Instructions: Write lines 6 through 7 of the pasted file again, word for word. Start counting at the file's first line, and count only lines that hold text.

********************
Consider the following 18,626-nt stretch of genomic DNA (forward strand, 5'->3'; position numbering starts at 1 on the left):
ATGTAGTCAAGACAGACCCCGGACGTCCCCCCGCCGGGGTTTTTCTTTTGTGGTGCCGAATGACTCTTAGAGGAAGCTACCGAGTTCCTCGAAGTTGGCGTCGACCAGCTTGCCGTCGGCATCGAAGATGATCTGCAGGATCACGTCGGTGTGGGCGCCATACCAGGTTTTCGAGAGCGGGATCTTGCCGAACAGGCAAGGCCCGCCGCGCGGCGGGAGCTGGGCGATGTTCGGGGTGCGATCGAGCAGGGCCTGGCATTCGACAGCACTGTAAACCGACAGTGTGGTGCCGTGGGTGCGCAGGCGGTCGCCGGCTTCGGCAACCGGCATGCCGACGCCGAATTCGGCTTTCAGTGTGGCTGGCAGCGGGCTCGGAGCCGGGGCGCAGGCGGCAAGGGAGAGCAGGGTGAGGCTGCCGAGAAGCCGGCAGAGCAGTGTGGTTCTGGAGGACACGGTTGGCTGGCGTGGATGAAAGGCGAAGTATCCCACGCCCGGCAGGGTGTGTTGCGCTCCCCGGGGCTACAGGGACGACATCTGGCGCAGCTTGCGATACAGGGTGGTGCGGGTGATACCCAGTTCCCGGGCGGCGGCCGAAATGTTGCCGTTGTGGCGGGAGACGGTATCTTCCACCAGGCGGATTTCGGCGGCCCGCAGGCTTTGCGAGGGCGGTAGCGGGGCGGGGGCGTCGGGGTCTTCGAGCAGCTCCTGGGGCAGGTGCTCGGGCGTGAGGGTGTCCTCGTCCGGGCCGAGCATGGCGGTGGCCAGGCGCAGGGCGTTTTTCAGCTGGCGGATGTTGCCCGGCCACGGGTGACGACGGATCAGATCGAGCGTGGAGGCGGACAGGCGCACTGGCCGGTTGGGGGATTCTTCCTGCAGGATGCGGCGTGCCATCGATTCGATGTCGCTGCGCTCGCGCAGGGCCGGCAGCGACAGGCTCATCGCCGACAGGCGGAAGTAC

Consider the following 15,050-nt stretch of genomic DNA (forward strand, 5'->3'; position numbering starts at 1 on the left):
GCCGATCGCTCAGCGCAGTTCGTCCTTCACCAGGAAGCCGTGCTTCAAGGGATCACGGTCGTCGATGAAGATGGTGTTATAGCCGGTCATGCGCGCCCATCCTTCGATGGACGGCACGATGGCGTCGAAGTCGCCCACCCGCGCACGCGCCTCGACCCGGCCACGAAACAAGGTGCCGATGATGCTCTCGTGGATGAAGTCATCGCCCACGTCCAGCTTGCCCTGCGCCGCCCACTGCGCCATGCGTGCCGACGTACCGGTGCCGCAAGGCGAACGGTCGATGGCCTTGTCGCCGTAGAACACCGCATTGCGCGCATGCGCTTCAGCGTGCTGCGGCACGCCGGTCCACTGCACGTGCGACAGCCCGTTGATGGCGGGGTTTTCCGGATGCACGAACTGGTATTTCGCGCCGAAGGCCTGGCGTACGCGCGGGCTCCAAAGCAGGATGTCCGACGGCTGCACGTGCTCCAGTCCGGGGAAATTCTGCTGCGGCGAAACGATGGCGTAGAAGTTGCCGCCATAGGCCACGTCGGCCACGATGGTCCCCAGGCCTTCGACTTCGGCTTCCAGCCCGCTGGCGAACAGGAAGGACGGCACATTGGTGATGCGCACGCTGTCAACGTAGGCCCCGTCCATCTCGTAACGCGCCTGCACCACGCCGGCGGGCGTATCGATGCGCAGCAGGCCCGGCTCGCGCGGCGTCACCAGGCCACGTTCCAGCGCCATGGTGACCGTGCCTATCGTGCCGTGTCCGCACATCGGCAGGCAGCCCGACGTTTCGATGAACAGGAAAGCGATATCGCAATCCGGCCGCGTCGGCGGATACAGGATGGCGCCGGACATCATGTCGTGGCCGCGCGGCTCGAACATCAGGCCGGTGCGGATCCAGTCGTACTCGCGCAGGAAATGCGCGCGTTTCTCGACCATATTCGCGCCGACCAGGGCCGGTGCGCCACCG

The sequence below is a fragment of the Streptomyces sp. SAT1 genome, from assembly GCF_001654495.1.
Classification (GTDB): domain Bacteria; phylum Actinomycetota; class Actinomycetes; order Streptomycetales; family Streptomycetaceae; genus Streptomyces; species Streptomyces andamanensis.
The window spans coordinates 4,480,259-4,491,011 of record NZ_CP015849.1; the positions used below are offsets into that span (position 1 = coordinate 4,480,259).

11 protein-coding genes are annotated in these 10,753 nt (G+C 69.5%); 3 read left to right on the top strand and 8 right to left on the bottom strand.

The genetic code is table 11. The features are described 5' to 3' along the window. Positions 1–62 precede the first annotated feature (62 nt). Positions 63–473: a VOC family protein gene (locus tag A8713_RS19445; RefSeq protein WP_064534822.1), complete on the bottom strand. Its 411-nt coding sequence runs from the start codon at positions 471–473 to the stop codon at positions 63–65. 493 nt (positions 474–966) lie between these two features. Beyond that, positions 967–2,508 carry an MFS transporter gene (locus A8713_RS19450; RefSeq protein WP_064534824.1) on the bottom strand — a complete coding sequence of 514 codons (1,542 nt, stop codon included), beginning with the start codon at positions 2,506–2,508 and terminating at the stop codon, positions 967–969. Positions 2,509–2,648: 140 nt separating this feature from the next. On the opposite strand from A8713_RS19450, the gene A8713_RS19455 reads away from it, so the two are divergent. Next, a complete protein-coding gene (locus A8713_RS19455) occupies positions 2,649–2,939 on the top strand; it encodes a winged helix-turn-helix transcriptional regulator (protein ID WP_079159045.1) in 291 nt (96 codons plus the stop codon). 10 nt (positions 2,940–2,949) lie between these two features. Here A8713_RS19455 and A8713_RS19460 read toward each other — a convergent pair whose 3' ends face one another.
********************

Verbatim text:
Classification (GTDB): domain Bacteria; phylum Actinomycetota; class Actinomycetes; order Streptomycetales; family Streptomycetaceae; genus Streptomyces; species Streptomyces andamanensis.
The window spans coordinates 4,480,259-4,491,011 of record NZ_CP015849.1; the positions used below are offsets into that span (position 1 = coordinate 4,480,259).